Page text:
Calvin Johnson Discusses NFL’s Culture of Playing Hurt

Calvin Johnson

Detroit Lions legend Calvin Johnson abruptly retired in March, before later explaining that he cut his NFL career short because his body was starting to break down.

Now, in a new interview for E:60, the 30-year-old talks about an NFL culture that plays hurt, with players doing whatever it takes to stay on the field... including regularly taking painkillers.

"I guess my first half of my career before they really, you know, before they were like started looking over the whole industry, or the whole NFL, the doctors, the team doctors and trainers they were giving them out like candy, you know?" Johnson said in the interview (via ESPN). "If you were hurting, then you could get 'em, you know. It was nothing. I mean, if you needed Vicodin, call out, 'My ankle hurt,' you know. 'I need, I need it. I can't, I can't play without it,' or something like that. It was simple. That's how easy it was to get 'em, you know. So if you were dependent on 'em, they were readily available."

Johnson says the injuries piled up, and he wasn't willing to take pain medication just to be able to play any more. During nine seasons in the NFL, all with Detroit, he underwent knee, ankle and finger surgeries.

He goes on to acknowledge that while he loves the medical staff in Detroit, he realizes that they are looking out for the best interests of the team, and not the individual (him). "The team doctor, the team trainers, they work for the team. And I love 'em, you know," Johnson said. "They're some good people, you know. They want to see you do good. But at the same time, they work for the team, you know. They're trying to do whatever they can to get you back on the field and make your team look good. So if it's not gonna make the team look good, or if you're not gonna be on the field, then they're tryin' to do whatever they can to make that happen."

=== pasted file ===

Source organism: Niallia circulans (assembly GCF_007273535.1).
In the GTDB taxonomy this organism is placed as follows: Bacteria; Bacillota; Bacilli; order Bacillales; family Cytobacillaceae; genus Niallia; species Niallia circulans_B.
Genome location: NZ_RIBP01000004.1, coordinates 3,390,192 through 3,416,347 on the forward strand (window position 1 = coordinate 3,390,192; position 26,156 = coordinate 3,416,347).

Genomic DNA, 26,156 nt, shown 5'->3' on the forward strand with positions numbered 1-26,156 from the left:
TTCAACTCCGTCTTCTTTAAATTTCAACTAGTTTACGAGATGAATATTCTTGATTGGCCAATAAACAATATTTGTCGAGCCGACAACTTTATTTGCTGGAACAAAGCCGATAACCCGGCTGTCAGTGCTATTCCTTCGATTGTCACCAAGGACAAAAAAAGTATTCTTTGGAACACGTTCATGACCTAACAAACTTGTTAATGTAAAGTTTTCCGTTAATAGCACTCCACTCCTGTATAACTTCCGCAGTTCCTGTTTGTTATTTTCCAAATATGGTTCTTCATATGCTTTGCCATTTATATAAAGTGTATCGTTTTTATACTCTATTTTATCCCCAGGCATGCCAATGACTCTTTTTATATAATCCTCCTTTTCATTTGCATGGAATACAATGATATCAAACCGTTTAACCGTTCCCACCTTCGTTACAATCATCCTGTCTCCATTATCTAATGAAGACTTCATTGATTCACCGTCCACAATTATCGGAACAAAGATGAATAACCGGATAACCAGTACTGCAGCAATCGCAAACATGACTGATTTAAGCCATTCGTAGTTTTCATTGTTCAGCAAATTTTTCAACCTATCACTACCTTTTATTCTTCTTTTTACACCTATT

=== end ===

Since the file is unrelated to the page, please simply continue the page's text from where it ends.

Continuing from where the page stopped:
He finishes his career second on the all-time list in receiving yards per game behind Julio Jones at 86.1. He also led the league in receiving twice and went to six Pro Bowls. In his final season, he recorded 88 catches and 1,214 yards, but despite still being a factor, he says he's not coming back.

"I mean, who's not gonna miss it, you know?" Johnson said. "It's ... you're playing the greatest game against some of the best athletes in the world. You know, and it's a bone-crushing game, and you gotta love that about it, because it takes everybody to do their job right in order for you just to, just to sniff victory, you know? So, like I say, I love it, I loved it. I left it all out on the field, I feel like. And had a great time, made some great plays that I felt like my fans will remember."